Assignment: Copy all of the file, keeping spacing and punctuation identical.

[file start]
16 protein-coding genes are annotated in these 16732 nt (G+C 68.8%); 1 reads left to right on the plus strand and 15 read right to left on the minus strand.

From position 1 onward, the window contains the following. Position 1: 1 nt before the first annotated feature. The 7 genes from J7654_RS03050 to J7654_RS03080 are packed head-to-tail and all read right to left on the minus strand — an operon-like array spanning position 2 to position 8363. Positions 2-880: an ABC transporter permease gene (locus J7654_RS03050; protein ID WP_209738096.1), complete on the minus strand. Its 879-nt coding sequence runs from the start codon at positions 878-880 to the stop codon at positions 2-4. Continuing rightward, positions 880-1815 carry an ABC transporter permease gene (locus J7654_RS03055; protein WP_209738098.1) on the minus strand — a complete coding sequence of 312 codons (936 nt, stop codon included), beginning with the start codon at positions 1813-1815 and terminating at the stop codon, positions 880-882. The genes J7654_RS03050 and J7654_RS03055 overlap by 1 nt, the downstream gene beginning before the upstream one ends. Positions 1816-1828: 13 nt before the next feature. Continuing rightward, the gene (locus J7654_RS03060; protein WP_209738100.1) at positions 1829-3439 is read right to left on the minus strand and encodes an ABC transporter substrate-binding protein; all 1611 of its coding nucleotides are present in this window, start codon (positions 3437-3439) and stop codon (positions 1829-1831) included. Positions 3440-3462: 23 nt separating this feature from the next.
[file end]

16 protein-coding genes are annotated in these 16732 nt (G+C 68.8%); 1 reads left to right on the plus strand and 15 read right to left on the minus strand.

From position 1 onward, the window contains the following. Position 1: 1 nt before the first annotated feature. The 7 genes from J7654_RS03050 to J7654_RS03080 are packed head-to-tail and all read right to left on the minus strand — an operon-like array spanning position 2 to position 8363. Positions 2-880: an ABC transporter permease gene (locus J7654_RS03050; protein ID WP_209738096.1), complete on the minus strand. Its 879-nt coding sequence runs from the start codon at positions 878-880 to the stop codon at positions 2-4. Continuing rightward, positions 880-1815 carry an ABC transporter permease gene (locus J7654_RS03055; protein WP_209738098.1) on the minus strand — a complete coding sequence of 312 codons (936 nt, stop codon included), beginning with the start codon at positions 1813-1815 and terminating at the stop codon, positions 880-882. The genes J7654_RS03050 and J7654_RS03055 overlap by 1 nt, the downstream gene beginning before the upstream one ends. Positions 1816-1828: 13 nt before the next feature. Continuing rightward, the gene (locus J7654_RS03060; protein WP_209738100.1) at positions 1829-3439 is read right to left on the minus strand and encodes an ABC transporter substrate-binding protein; all 1611 of its coding nucleotides are present in this window, start codon (positions 3437-3439) and stop codon (positions 1829-1831) included. Positions 3440-3462: 23 nt separating this feature from the next.